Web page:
Marshall has gone to eight bowl games in I-A, posting a 5-3 record, and the Herd finished No. 10 in the nation in 1999 in both the Associated Press poll and the ESPN/USA Today Coaches Poll when MU was 13-0. They knocked off No. 25-ranked BYU in the 1999 Motor City Bowl in Pontiac, Michigan, 21-3 to complete the second perfect season in four years (15-0 for 1996's I-AA Championship team, rated the best-ever in I-AA with stars like Randy Moss, Erik Kresser, Doug Chapman, Erik Thomas, Tim Martin, Billy Lyon, B.J. Cohen, Larry McCloud, Melvin Cunningham and many others).

Under head coach and Marshall alum Bobby Pruett, the Thundering Herd made a triumphant return to Division I-A, returning to the Mid-American Conference. Led by quarterback Chad Pennington and All-American wide receiver Randy Moss, Marshall won the MAC championship in 1997. In 1999, the Herd completed an undefeated season resulting in an Associated Press Top 10 ranking. By 2000, with quarterback Byron Leftwich, Marshall extended its string of consecutive MAC titles to four, over Toledo (1997 & 1998) and Western Michigan (1999 & 2000). The Herd lost in the MAC championship game in 2001, but reclaimed the conference title in 2002. At the GMAC Bowl in Mobile, Alabama, Marshall rallied from a 8-38 lead by East Carolina behind five second half touchdowns from Leftwich, to win 64-61 in double overtime, the highest scoring bowl game in NCAA history. Marshall would defeat Louisville in the 2002 GMAC Bowl for its fourth win over a Conference USA program in five bowls (UL-1998 Motor City Bowl; Cincinnati-2000 MCB; ECU-2001 GMAC Bowl; UL-2002 GMAC Bowl). Marshall would lost to C-USA member Cincinnati in the 2004 PlainsCapital Fort Worth Bowl in Bob Pruett's final season. Later that year, Marshall would join Conference USA while Louisville and Cincinnati, along with DePaul, Marquette and South Florida jumped to the Big East from C-USA and UNC-Charlotte and St. Louis left C-USA to join the Atlantic 10. Joining MU in C-USA in 2005 was UCF, who played in the MAC for football and Atlantic Sun for other sports, and Tulsa, Rice, UTEP and SMU also joined the league with Southern Miss, Tulane, Houston, UAB, Memphis and East Carolina, who remained members after the other schools left.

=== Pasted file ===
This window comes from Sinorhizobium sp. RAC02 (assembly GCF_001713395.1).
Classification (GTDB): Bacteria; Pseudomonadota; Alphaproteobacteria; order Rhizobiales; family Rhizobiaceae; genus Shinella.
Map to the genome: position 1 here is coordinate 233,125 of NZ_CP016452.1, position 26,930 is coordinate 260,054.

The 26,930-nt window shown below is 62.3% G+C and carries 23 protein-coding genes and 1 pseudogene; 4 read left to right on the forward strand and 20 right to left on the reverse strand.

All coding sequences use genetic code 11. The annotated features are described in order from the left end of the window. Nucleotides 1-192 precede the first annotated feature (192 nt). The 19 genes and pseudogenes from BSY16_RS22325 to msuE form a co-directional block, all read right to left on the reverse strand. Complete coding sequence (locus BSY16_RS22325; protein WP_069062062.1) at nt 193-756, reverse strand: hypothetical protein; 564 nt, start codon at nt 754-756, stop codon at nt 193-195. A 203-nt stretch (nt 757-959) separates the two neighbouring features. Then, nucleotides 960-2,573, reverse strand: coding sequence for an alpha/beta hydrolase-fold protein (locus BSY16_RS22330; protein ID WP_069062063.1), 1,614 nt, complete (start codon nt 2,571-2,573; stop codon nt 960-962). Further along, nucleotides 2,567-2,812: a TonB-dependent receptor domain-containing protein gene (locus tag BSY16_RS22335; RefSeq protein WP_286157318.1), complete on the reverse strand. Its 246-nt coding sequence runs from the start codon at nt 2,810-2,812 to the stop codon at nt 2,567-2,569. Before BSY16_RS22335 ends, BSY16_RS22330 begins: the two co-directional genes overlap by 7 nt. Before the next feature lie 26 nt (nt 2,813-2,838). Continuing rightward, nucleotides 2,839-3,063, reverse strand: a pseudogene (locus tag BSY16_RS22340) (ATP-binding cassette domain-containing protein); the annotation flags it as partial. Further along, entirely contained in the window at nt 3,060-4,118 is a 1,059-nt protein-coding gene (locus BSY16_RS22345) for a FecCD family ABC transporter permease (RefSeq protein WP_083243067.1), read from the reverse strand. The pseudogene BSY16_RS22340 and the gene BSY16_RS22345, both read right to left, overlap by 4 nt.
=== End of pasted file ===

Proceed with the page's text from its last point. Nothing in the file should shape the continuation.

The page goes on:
The Joan at dusk.


In 2003, Marshall renamed its football stadium with a capacity of 38,016, Joan C.marker Edwards Stadiummarker, honoring a major donor to the university and its athletic program. The facility became the first football stadium in Division I-A to be named after a woman. Also in 2003, Marshall University disbanded its men's track & field program, expressing financial concerns with the school's 2005 move from MAC to Conference USA.

Despite past conference titles and three appearances in the NCAA Tournament, men's basketball at the University has been in a state of relative mediocrity since advancing to the NIT in 1988. Marshall finished as runner-up in its final Southern Conference tournament in 1997, losing on a last second shot by UT-Chattanooga, and made one trip to the Mid-American Conference semi-finals in 2000 before falling to Miami, Ohio.

Both men's and women's basketball are played at the 9,600-seat Cam Henderson Centermarker, named for the innovative coach who guided the school's basketball team from 1935 to 1955 and football from 1935-49. Henderson is the coach who developed the fast break, the zone defense and even the "King Drill" warm-up made famous by the Harlem Globetrotters. Henderson won 358 games against just 158 losses as basketball coach, and captured the NAIB (today's NAIA) National Championship with a school-record 32-5 mark in 1946-47 in the tournament that is still held in Kansas City. In football, he coached the Herd to the Buckeye Conference title in 1937 and then to the second-ever Tangerine Bowl on Jan. 1, 1948, falling to Catawba College 7-0. Henderson won 68 games as football coach.

Donnie Jones took over the men's basketball program in 2007-08, coming to MU from back-to-back titles in the NCAA Tournament with Billy Donovan at Florida. Donovan had been MU's head coach 1994-96, and Jones was an assistant at both MU and UF before taking the Marshall job in '07. Jones got Marshall to a winning record for the first time since 2001 with a 16-14 mark in his first season. Jones will field his 2008-09 team with transfers from Florida, Purdue and Georgetown mixed in with seniors Markel Humphrey and Darryl Merthie; junior Tyler Wilkerson; sophomore Tirrell Baines; and freshmen Marcus Goode (a prop in '07-08), Damier Pitt, Shaquille Johnson, Nigel Spikes and Kore White, the Herd figures to continue the improvement that drove its attendance up over 5,000 per game, the 14th-best increase in the nation. Chadwick's women's team will return four starters and hope to avoid injuries in pursuit of a C-USA title after finishing 17-16. Casey Baker was on the All-Conference USA Defensive team and Tynikki Crook was named to the All-Tournament team.